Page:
The wonderfully long early 19th Century title is what we now call the book “blurb.” Mrs. Jemison’s story is a gripping and sorrowful read, sometimes more for what is not said -- or omitted--by the tactful Mr. Seaver. As a woman speaking to a man, across formidable barriers of gender and culture, censorship (on both sides, no doubt) took place. Mrs. Jemison’s story, as presented by Mr. Seaver, is candid and dignified. Who knows how much young Mary actuallyacculturated, or how much of what is retold was a life lived in an ante-room, away from the shock of what happened to her and her family. IMHO, Mrs. Jemison's story sounds with the harsh ring of truth.
Mrs. Mary Jemison by James E. Seaver
The complete title
“Narrative of the Life of Mrs. Mary Jemison”
“Who was taken by the Indians, in the year 1755, when only about twelve years of age, and has continued to reside amongst them to the present time.
An Account of the Murder of her Father and his Family; her sufferings; her marriage to two Indians; her troubles with her Children; barbarities of the Indians in the French and Revolutionary Wars; the life of her last husband and many Historical Facts never before published.
Carefully taken from her own words, Nov. 29th, 1823.”
In the Hands of The Senecas
By Walter D. Edmonds
“Dygartsbursh, New York, in the yar 1778 - smoke rising from lonely cabins, but not the fragrant smoke of cookfires, welcoming the men home from clearing, forest and trail. It was the bitter smoke of charred logs, smoldering in heaps which that morning had been the homes of the settlers - perhaps also the unspeakable smoke of burning flesh, for more than one husband perished in the flames after his scalp was safely tucked in a raider's belt.”
Here is a story set in the early years of the European incursion from a particular seat on the edge of the greater American circle. In the Northeast, the white settlers were confronting the most warlike of tribes - the Iroquois, whose social organization wasn't all that dissimilar from that of the Scots/Irish invaders.
Seven Arrows is another version of the White migration, although from a later time and told from another perspective. It is enriched by ancient stories shared by the Native storyteller, and by his meditation on the universal truths embedded in the teaching tales of the Medicine Wheel.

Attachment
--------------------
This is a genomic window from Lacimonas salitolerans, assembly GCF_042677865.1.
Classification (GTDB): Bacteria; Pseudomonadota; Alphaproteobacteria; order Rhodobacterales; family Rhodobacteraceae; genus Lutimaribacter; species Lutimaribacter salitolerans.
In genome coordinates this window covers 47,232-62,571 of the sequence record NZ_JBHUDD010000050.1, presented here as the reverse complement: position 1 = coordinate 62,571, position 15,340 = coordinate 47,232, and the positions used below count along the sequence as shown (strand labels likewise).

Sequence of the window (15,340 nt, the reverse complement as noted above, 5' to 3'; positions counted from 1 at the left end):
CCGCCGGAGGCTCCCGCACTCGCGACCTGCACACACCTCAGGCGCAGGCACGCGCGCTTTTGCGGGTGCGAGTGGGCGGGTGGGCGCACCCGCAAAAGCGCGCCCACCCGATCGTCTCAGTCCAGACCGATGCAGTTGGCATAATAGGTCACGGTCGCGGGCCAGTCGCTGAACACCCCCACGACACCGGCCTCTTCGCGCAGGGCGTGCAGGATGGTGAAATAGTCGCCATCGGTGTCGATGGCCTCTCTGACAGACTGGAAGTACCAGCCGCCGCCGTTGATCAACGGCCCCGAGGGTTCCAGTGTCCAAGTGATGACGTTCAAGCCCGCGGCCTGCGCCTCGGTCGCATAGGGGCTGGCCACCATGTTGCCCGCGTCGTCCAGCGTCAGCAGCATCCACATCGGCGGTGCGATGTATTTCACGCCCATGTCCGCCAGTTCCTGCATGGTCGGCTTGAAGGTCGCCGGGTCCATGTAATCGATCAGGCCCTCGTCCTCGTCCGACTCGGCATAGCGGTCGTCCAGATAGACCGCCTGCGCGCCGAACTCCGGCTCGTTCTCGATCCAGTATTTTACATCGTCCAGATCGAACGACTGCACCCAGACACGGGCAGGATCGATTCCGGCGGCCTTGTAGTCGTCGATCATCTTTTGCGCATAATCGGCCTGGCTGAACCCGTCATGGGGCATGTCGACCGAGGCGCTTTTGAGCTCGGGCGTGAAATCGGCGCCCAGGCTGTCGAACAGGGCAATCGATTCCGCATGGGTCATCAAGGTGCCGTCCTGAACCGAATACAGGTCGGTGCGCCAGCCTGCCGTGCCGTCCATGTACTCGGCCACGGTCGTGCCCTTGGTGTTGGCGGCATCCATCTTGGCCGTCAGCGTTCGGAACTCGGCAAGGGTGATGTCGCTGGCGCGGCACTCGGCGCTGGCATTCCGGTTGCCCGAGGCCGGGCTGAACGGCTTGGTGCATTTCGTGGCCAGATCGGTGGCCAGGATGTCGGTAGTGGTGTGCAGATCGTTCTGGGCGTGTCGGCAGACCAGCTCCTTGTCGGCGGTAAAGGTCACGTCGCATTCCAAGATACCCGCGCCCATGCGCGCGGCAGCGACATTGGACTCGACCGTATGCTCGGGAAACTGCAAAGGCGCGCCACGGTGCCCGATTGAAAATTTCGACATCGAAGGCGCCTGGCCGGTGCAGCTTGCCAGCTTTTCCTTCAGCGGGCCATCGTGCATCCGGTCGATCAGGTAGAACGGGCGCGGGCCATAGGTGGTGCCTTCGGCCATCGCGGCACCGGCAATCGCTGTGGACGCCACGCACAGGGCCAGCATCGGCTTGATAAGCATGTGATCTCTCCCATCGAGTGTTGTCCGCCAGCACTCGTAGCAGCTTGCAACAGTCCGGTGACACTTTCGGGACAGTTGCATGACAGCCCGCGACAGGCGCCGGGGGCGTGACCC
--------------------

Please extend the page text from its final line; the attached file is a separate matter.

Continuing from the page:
By Hyemoyohists Storm
“You probably have known of these people only by their whiteman names, as the Cheyenne, the Crow and Sioux. Here you will learn to know of them as they were truly known among the People: as the Painted Arrow, the Little Black Eagle, and the Brother People.
Other related titles of interest:
The story of these People has at its center and all around it the story of the Medicine Wheel. The Medicine Wheel is the very Way of Life of the People.
“The whiteman is becoming more mad with each day, and his insanity is spreading quickly. As you probably have heard, the Brotherhood is now only a thing of memory. Confusion, distrust, greed and the new Way of the war god are destroying everyone. The North River of the Medicine Wheel, which the whites call the Missouri, was visited not long ago by whitemen who left great piles of robes as Gifts for the people who lived there. Word of the gift robes spread quickly, and many of the People rushed to these places to get them. And the robes killed them. . . . The whiteman somehow called sickness into the robes, and it killed for him.”
Sepia photographs from the post civil war period, document the faces and camps of a beleaguered people. Sacred land and the little brothers (animals) are also beautifully represented. This is another kind of captivity story, one that continues to this day.
“The UnRedeemed Captive, a Family Story from Early America” by John Demos
“Chainbreaker's War: A Seneca Chief Remembers the American Revolution”
Edited by Jeanne Winston Adler
“The Ambiguous Iroquois Empire: The Covenant Chain Confederacy of Indian Tribes with English Colonies from its Beginnings to the Treaty of Lancaster”
by Francis Jennings.